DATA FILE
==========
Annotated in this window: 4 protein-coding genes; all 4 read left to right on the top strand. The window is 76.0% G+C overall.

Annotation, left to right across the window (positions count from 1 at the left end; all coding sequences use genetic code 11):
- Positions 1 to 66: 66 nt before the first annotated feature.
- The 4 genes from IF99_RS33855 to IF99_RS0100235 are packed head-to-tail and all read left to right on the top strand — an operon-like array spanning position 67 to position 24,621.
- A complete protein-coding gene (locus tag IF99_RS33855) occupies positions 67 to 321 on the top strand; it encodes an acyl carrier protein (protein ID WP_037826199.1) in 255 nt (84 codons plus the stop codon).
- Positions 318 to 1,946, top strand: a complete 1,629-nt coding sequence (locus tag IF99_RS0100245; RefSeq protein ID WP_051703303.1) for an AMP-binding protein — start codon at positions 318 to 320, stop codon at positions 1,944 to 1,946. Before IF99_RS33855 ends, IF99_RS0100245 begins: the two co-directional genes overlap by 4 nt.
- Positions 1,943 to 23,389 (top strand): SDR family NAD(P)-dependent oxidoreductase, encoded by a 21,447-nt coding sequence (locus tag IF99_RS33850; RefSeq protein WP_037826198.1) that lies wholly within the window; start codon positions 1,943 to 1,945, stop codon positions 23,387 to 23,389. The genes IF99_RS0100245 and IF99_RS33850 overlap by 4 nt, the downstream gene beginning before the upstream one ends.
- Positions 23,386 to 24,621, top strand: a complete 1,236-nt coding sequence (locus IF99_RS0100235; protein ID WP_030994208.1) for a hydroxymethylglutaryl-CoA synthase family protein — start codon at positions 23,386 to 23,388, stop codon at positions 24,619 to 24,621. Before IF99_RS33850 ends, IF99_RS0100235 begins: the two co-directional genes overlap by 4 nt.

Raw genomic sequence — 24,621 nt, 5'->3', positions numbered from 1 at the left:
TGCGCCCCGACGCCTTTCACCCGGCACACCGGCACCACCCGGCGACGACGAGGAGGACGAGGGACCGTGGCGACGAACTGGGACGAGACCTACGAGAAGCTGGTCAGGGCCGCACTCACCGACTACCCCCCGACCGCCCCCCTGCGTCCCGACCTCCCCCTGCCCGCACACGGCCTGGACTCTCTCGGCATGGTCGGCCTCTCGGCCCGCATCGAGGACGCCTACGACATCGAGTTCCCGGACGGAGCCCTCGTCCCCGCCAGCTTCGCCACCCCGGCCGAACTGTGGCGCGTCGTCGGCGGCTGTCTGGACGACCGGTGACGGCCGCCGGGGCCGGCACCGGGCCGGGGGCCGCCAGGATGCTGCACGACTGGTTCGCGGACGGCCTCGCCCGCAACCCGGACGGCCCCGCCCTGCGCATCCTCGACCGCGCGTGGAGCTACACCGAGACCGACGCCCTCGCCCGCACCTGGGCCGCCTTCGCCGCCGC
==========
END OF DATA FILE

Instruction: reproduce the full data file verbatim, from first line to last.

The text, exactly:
Annotated in this window: 4 protein-coding genes; all 4 read left to right on the top strand. The window is 76.0% G+C overall.

Annotation, left to right across the window (positions count from 1 at the left end; all coding sequences use genetic code 11):
- Positions 1 to 66: 66 nt before the first annotated feature.
- The 4 genes from IF99_RS33855 to IF99_RS0100235 are packed head-to-tail and all read left to right on the top strand — an operon-like array spanning position 67 to position 24,621.
- A complete protein-coding gene (locus tag IF99_RS33855) occupies positions 67 to 321 on the top strand; it encodes an acyl carrier protein (protein ID WP_037826199.1) in 255 nt (84 codons plus the stop codon).
- Positions 318 to 1,946, top strand: a complete 1,629-nt coding sequence (locus tag IF99_RS0100245; RefSeq protein ID WP_051703303.1) for an AMP-binding protein — start codon at positions 318 to 320, stop codon at positions 1,944 to 1,946. Before IF99_RS33855 ends, IF99_RS0100245 begins: the two co-directional genes overlap by 4 nt.
- Positions 1,943 to 23,389 (top strand): SDR family NAD(P)-dependent oxidoreductase, encoded by a 21,447-nt coding sequence (locus tag IF99_RS33850; RefSeq protein WP_037826198.1) that lies wholly within the window; start codon positions 1,943 to 1,945, stop codon positions 23,387 to 23,389. The genes IF99_RS0100245 and IF99_RS33850 overlap by 4 nt, the downstream gene beginning before the upstream one ends.
- Positions 23,386 to 24,621, top strand: a complete 1,236-nt coding sequence (locus IF99_RS0100235; protein ID WP_030994208.1) for a hydroxymethylglutaryl-CoA synthase family protein — start codon at positions 23,386 to 23,388, stop codon at positions 24,619 to 24,621. Before IF99_RS33850 ends, IF99_RS0100235 begins: the two co-directional genes overlap by 4 nt.

Raw genomic sequence — 24,621 nt, 5'->3', positions numbered from 1 at the left:
TGCGCCCCGACGCCTTTCACCCGGCACACCGGCACCACCCGGCGACGACGAGGAGGACGAGGGACCGTGGCGACGAACTGGGACGAGACCTACGAGAAGCTGGTCAGGGCCGCACTCACCGACTACCCCCCGACCGCCCCCCTGCGTCCCGACCTCCCCCTGCCCGCACACGGCCTGGACTCTCTCGGCATGGTCGGCCTCTCGGCCCGCATCGAGGACGCCTACGACATCGAGTTCCCGGACGGAGCCCTCGTCCCCGCCAGCTTCGCCACCCCGGCCGAACTGTGGCGCGTCGTCGGCGGCTGTCTGGACGACCGGTGACGGCCGCCGGGGCCGGCACCGGGCCGGGGGCCGCCAGGATGCTGCACGACTGGTTCGCGGACGGCCTCGCCCGCAACCCGGACGGCCCCGCCCTGCGCATCCTCGACCGCGCGTGGAGCTACACCGAGACCGACGCCCTCGCCCGCACCTGGGCCGCCTTCGCCGCCGC